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Pointers Applications

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Presentation on theme: "Pointers Applications"— Presentation transcript:

1 Pointers Applications
The void Pointer - With one exception, it is invalid to assign a pointer of one type to a pointer of another type. This is true even though the values in both cases are memory addresses and would therefore seem to be fully compatible. Although the addresses may be compatible because they are drawn from the same set, what is not compatible in the underlying data type of the referenced object. C doesn’t let us use the assignment operator with pointers of different types; is we try to , we get a compile error. The exception to the rule is the void pointer. The void pointer can be used with any pointer and any pointer can be assigned to a void pointer. A void pointer cannot be dereferenced. Example: void *pVoid ; Arrays and pointers - There is a very close relationship between arrays and pointers. The name of an array is a pointer constant to the first element. Because the array’s name is a pointer constant, its value cannot be changed. Since the array name is a pointer constant to the first element, the address of the first element and name of the array both represent the same location in memory. We can, therefore, use the array name anywhere we can use a pointer, as long as you do not try to change it’s value. If we have the following declaration: int x[ 5 ] ; the following two expressions result in the same value x &x[0] Also dereferencing the array name gives the same value as a reference to the first element of the array: *x x[0] same same

2 Pointers Applications
Arrays and pointers (continued) - Since the name of the array is a pointer value we can assign this value to other pointer variables of the same type and then use the pointer the same way we use the array name. int main(void) { int a[ 5 ] = {2, 4, 6, 8, 22}; int *p = a; int i = 0; printf(“%d %d\n”, a[i], *p) return 0; } Main function memory space Addresses a[0] 2 48682 a[1] 4 48686 a[2] 6 48690 a[3] 8 48694 a[4] 22 48698 Even though p is a pointer variable, we can use it as an array name int main(void) { int a[ 5 ] = {2, 4, 6, 8, 22}; int *p; p = &a[1]; printf(“%d %d\n”, a[0], p[-1]); printf(“%d %d\n”, a[1], p[0]); return 0; }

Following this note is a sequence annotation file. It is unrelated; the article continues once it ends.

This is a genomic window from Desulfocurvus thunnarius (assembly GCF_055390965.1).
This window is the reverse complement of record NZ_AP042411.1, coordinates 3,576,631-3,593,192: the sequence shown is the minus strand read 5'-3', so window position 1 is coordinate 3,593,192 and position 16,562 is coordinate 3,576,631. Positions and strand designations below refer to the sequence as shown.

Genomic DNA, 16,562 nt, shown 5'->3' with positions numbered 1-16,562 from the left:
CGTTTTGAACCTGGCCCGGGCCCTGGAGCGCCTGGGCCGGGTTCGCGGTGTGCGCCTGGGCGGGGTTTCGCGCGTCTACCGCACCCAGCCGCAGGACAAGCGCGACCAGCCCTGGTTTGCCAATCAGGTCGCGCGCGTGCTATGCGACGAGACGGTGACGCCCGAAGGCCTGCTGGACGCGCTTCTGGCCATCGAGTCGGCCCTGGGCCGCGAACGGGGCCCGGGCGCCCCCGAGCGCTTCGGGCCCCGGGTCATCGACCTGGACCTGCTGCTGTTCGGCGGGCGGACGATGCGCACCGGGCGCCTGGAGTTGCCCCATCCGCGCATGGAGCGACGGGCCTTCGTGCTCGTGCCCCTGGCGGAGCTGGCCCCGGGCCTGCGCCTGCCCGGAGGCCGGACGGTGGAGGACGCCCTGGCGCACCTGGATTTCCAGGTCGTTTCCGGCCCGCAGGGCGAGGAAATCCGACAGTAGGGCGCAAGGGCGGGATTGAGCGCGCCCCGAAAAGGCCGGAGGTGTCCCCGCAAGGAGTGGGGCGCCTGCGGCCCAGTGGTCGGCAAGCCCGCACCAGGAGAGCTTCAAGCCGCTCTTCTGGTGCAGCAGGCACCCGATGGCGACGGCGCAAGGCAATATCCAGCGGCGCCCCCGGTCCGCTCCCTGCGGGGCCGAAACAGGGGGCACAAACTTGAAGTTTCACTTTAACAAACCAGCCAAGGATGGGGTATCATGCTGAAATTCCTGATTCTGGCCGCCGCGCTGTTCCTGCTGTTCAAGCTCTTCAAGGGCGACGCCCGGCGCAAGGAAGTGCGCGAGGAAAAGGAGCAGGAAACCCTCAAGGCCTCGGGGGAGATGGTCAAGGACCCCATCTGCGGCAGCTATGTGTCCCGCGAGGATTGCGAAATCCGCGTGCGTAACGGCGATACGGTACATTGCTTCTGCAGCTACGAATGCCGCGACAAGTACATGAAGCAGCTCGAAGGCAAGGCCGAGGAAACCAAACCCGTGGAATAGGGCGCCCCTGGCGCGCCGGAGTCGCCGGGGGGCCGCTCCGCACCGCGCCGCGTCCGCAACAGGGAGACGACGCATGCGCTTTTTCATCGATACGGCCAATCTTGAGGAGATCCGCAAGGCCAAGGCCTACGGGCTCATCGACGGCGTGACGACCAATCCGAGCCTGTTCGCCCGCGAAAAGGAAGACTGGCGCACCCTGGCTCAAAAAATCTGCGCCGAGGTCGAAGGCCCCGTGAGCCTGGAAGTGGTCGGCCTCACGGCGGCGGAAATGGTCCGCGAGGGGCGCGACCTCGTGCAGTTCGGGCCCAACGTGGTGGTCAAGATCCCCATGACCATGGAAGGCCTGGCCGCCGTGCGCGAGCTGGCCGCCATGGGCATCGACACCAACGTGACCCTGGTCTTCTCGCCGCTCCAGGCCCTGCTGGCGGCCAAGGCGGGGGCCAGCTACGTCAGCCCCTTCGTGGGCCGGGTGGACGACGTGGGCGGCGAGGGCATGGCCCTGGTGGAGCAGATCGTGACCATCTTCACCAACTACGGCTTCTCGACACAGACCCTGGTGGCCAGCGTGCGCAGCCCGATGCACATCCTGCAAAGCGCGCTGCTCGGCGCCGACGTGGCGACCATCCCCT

3 Pointers Applications
Pointer arithmetic and arrays - Besides indexing, there is another powerful method of moving through an array: Pointer arithmetic. Pointer arithmetic offers a restricted set of arithmetic operators for manipulating the addresses in pointers. It is especially powerful when we need to move through an array from element to element, such as when we are searching an array sequentially. If we have an array, a, then a is a constant pointing to the first element and a + 1 is a constant to the second element. If we have a pointer, p, pointing to the second element of an array , then p - 1 is a pointer to the previous (first)element and p + 1 is a pointer to the next (third) element. Furthermore, given a, a + 2 is the address two elements from a and a + 3 is the address three elements from a. Given pointer, p, p  n is a pointer to the value n elements away. memory Addresses a a[0] 2 48682 p - 1 a + 1 a[1] 4 48686 p a + 2 a[2] 6 48690 p + 1 a + 3 a[3] 8 48694 p + 2 a + 4 a[4] 22 48698 p + 3 The meaning of adding or subtracting here is different from normal arithmetic. When you add an integer n to a pointer value, you will get a value that corresponds to another index location, n elements away. In other words, n is an offset from the original pointer. To determine the new value, C must know the size of one element. The size of the element is determined by the type of the pointer. This is one of the prime reasons why pointers of different types cannot be assigned to each other.

4 Pointers Applications
Pointer arithmetic allows us to assign an address of an array element to a pointer using the name of the array and the offset. p = a + 1; Second, we can use it with the indirection operator to access or change the value of the element we are pointing to. The two following expressions are exactly the same when a is the name of an array and n is an integer. *(a + n) is identical to a[n] memory Addresses *(a + 0) or a[0] 2 48682 *(a + 1) or a[1] 4 48686 *(a + 2) or a[2] 6 48690 *(a + 3) or a[3] 8 48694 *(a + 4) or a[4] 22 48698

5 Pointers Applications